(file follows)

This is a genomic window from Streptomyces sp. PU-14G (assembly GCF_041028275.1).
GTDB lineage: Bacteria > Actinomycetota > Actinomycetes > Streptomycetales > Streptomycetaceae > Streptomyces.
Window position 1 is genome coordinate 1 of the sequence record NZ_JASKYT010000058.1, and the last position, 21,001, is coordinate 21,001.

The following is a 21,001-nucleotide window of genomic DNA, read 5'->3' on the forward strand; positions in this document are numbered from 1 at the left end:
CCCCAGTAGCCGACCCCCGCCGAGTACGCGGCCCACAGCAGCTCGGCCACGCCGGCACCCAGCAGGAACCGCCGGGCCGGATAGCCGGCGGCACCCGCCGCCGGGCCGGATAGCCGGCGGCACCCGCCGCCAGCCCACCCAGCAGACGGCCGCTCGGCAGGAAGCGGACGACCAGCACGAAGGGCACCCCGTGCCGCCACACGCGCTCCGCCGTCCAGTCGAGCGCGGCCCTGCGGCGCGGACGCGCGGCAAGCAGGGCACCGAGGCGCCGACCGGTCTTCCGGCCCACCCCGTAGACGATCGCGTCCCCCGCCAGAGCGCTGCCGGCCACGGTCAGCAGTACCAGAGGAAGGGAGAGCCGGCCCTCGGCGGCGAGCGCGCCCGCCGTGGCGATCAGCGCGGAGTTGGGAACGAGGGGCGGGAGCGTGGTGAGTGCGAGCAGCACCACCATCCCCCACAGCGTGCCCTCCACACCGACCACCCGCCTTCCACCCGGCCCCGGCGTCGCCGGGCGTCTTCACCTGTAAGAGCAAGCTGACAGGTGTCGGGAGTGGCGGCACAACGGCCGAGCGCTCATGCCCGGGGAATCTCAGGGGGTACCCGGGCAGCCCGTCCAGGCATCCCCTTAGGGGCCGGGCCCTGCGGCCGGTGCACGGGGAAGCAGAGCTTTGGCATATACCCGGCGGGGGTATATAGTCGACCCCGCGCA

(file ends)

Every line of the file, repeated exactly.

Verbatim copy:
This is a genomic window from Streptomyces sp. PU-14G (assembly GCF_041028275.1).
GTDB lineage: Bacteria > Actinomycetota > Actinomycetes > Streptomycetales > Streptomycetaceae > Streptomyces.
Window position 1 is genome coordinate 1 of the sequence record NZ_JASKYT010000058.1, and the last position, 21,001, is coordinate 21,001.

The following is a 21,001-nucleotide window of genomic DNA, read 5'->3' on the forward strand; positions in this document are numbered from 1 at the left end:
CCCCAGTAGCCGACCCCCGCCGAGTACGCGGCCCACAGCAGCTCGGCCACGCCGGCACCCAGCAGGAACCGCCGGGCCGGATAGCCGGCGGCACCCGCCGCCGGGCCGGATAGCCGGCGGCACCCGCCGCCAGCCCACCCAGCAGACGGCCGCTCGGCAGGAAGCGGACGACCAGCACGAAGGGCACCCCGTGCCGCCACACGCGCTCCGCCGTCCAGTCGAGCGCGGCCCTGCGGCGCGGACGCGCGGCAAGCAGGGCACCGAGGCGCCGACCGGTCTTCCGGCCCACCCCGTAGACGATCGCGTCCCCCGCCAGAGCGCTGCCGGCCACGGTCAGCAGTACCAGAGGAAGGGAGAGCCGGCCCTCGGCGGCGAGCGCGCCCGCCGTGGCGATCAGCGCGGAGTTGGGAACGAGGGGCGGGAGCGTGGTGAGTGCGAGCAGCACCACCATCCCCCACAGCGTGCCCTCCACACCGACCACCCGCCTTCCACCCGGCCCCGGCGTCGCCGGGCGTCTTCACCTGTAAGAGCAAGCTGACAGGTGTCGGGAGTGGCGGCACAACGGCCGAGCGCTCATGCCCGGGGAATCTCAGGGGGTACCCGGGCAGCCCGTCCAGGCATCCCCTTAGGGGCCGGGCCCTGCGGCCGGTGCACGGGGAAGCAGAGCTTTGGCATATACCCGGCGGGGGTATATAGTCGACCCCGCGCA